Ashley’s journey to recovery at Triumph

Ashley poses for a picture before her interview with Triumph

Ashley had big plans for her life. She was in culinary school in Seattle. But school became too expensive, and she had to drop out and go live with her mom in Quincy, WA.

“I was partying, just drinking, and having fun, but I was also working three jobs. Then I got pregnant with my son in 2012, so I calmed down a bit.”

Noah’s father didn’t stick around. Ashley was on her own. Then she got pregnant with her second and third child.

“My second baby, that father was an addict, but I didn’t know it at first. We had a really nice house, five bedrooms and a garden in the back. Then three months after I had my daughter, Miley, I got pregnant again, with Jazlyn. The dad, though, got arrested and was deported.

“We lost everything. All I had was a baby in my belly and my clothes. I had to move back in with my mom.”

Ashley, with family help, tried to work her way out and up. She got a job as a home health care provider, an apartment and a car. “When I had the kids I didn’t do drugs, I didn’t drink. I worked and I came home,” she says.

Then she met another guy. She thought for sure he was the one. “He put on a really good front. He was charming. He was nice. He helped me with the kids. He swept me off my feet. I didn’t know it at the time, but he was an addict, too.”

Ashley describes the pair as a power couple. In 2018 she had a fat bank account, a car, her job. But the relationship quickly went from dream to nightmare. “He was lying to me. We had a fight about his drug use, and he beat me up. I couldn’t even get out of bed. He said he was really sorry, that he didn’t know what he was doing. And he said he had something that could make me feel better.”

Within three months, Ashley lost her car, her money and her patient-care job. The abuse grew worse and more often. And now she was addicted to the thing she thought would make her feel better — heroin.

“I was still able to parent, work my second job at the Gorge, take classes to become a certified nursing assistant. I got a new patient-care job. I felt normal, but now I needed drugs so I wouldn’t get sick.

“I tried to get clean so many times but I couldn’t. He kept coming back into my life, and my addiction got worse. Now I’m living in a van with my kids behind Walmart.”

Ashley kept trying to get help, trying to find a place for herself and the kids. Eventually she found a house, but it had been stripped down to the studs and had no hot water. Again, she got a job in health care.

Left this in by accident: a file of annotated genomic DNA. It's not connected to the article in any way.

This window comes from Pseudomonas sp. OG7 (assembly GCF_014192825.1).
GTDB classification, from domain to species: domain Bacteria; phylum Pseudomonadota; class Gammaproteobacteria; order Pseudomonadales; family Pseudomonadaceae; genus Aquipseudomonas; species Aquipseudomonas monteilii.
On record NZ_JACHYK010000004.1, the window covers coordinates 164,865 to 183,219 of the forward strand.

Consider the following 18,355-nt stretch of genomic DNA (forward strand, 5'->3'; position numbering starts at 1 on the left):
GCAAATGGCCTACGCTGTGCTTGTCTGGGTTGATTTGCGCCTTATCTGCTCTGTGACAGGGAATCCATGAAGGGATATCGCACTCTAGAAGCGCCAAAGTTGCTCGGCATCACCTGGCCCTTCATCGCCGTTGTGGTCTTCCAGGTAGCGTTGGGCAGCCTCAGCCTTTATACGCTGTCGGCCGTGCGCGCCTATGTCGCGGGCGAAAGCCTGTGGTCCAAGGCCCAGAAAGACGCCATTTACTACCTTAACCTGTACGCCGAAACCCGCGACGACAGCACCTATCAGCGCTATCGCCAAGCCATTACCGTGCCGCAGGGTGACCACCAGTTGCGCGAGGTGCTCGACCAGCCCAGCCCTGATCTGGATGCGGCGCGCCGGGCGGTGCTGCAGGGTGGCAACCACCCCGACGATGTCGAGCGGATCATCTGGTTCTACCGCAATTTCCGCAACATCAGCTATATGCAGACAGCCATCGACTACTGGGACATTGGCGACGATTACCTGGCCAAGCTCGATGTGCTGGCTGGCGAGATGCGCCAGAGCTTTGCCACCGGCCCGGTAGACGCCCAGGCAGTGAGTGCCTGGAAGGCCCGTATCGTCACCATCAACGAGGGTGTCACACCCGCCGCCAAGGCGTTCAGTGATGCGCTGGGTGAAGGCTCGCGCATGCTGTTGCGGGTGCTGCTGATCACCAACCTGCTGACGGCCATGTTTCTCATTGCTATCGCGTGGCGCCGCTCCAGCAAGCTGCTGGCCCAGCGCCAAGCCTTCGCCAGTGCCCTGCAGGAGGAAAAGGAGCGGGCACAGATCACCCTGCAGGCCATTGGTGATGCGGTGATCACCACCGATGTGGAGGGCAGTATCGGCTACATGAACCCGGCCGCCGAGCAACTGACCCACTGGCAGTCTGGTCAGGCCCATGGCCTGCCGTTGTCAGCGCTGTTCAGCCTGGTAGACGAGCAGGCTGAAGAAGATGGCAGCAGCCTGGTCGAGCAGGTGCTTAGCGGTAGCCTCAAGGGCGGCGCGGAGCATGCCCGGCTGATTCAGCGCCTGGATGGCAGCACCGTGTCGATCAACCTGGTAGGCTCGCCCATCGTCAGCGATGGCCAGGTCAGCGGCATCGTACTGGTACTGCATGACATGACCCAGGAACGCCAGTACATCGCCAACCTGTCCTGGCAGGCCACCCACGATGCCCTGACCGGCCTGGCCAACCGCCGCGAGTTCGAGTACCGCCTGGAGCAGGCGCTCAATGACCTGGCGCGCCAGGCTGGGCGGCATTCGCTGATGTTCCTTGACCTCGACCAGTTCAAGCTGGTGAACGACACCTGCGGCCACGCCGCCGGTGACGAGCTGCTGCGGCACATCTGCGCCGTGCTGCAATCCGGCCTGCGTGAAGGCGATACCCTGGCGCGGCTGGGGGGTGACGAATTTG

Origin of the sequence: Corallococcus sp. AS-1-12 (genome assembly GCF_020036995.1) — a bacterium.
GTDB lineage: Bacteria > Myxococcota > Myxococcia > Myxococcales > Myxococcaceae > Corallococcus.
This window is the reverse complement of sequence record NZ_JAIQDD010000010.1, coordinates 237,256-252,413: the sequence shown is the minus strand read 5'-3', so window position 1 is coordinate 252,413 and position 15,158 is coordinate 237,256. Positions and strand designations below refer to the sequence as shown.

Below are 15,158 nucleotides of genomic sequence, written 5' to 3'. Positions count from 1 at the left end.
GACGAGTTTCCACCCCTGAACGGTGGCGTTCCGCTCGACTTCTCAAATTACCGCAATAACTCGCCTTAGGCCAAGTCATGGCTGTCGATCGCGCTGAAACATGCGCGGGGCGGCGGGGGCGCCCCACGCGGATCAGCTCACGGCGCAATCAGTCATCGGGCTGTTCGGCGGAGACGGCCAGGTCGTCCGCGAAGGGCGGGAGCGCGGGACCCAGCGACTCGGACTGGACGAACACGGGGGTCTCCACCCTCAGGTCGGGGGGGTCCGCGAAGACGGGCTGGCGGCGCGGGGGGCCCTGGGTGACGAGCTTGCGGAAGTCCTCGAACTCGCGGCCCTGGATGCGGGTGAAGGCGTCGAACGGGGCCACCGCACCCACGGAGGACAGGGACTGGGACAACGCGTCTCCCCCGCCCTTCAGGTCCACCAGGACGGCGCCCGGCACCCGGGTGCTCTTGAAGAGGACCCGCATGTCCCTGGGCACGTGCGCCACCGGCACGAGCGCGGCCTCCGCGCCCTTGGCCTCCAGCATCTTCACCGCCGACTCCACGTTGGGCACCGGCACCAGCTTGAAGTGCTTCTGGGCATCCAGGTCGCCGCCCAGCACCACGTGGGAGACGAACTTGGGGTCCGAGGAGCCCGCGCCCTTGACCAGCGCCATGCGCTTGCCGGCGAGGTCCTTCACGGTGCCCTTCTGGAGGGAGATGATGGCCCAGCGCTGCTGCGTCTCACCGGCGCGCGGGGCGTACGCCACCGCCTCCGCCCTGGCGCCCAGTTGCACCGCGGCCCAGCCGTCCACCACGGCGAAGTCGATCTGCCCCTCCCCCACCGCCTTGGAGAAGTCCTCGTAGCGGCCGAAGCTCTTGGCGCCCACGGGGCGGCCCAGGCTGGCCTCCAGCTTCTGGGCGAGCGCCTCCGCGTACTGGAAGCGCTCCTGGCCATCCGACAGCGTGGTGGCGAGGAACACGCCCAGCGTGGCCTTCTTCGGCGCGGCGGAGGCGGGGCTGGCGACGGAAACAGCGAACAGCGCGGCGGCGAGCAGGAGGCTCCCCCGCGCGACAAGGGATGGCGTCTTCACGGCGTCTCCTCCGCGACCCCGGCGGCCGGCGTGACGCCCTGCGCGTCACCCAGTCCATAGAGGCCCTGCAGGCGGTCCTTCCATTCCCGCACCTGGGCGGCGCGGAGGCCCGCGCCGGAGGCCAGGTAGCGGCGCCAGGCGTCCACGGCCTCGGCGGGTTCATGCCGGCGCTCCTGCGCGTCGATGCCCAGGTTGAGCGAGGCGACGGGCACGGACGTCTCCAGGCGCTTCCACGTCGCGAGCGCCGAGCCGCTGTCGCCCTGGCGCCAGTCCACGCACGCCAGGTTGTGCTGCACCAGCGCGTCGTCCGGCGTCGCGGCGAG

“I’m working for hospice, traveling, keeping up this persona. The doctors and clients I worked with didn’t know I was taking a hit of heroin to stop the shakes and sweats. Then I moved to anything that would get me high so I could be up for my kids and my jobs. I started mixing heroin with meth. It got really bad.

“I always had a great work ethic, friends, I’m close with my cousins. But after meeting Anthony I lost 40 pounds, had scabs on my face and bruises all over my body. We were living in motels and cars, stealing food out of grocery stores.”

There were more attempts to dig out, but Ashley was addicted. And when she got pregnant with her fourth child, Olga, she used drugs throughout her pregnancy. “My head told me if I stopped using, my baby would die. I would die. I didn’t go to doctors. I was too ashamed. “

While back at her mom’s Ashley got really sick. Her mother thought it was Covid and sent Ashley to a doctor. “Right away they said, ‘We have a center for women to go who have addictions.’ I thought, OK, but nobody knows I’m an addict.”

They did. Olga was born addicted and spent her first days in intensive care in Spokane.

“Triumph called me while I was there and said, ‘We have a bed ready. Can you be here on Tuesday?’ That was the next day. My kids went to live with my family. I knew I had to do anything I could to keep my baby and the kids.

“The moment I got here, on Oct. 26, 2021, I was welcomed by the other women. I had no idea other women were going through the same thing. Triumph is a place where it’s OK for others to know.

“It was like I found a home.”

Ashley completed her treatment at Triumph on Feb. 26, 2022.

“It seems like forever ago. I had a really tough social worker, but Triumph was like an army behind me. They told him, ‘She’s proven herself. She’s gone above and beyond. There is no reason she shouldn’t have her kids.’

“Triumph taught me that I am enough. I am worth love, honor, trust, dignity and respect. They made us say that every day. It’s how we started our days. And we did it until we believed it.

“We learned how to parent all over again, because when you do drugs your brains turn to mush. You need to be rewired. The kids and I have all had therapy. I feel now that whatever I bought into therapy I left it there.

“Triumph walked along side of me. Through shelter, mental health care, anxiety. I now have people who will help me anytime I need it. I still reach out to Triumph if I’m stuck or if I have questions. I show up. I call. I text.”

Triumph helped Ashley get into an apartment and her rent paid for a year. Now she’s starting to look for a job and plan her future. “Today I put myself first. That’s how it has to be. If I’m not OK then my kids aren’t OK. I hope I can become an advocate for women. I would like to go back to school for that so I can give back what I was given. Mental health and addiction do not discriminate.

“I can’t thank Triumph enough. I just can’t.”

Stay up to date with the latest news & updates

Follow us on our socials or sign up for our newsletter to hear inspiring stories and learn about our impacts on the community.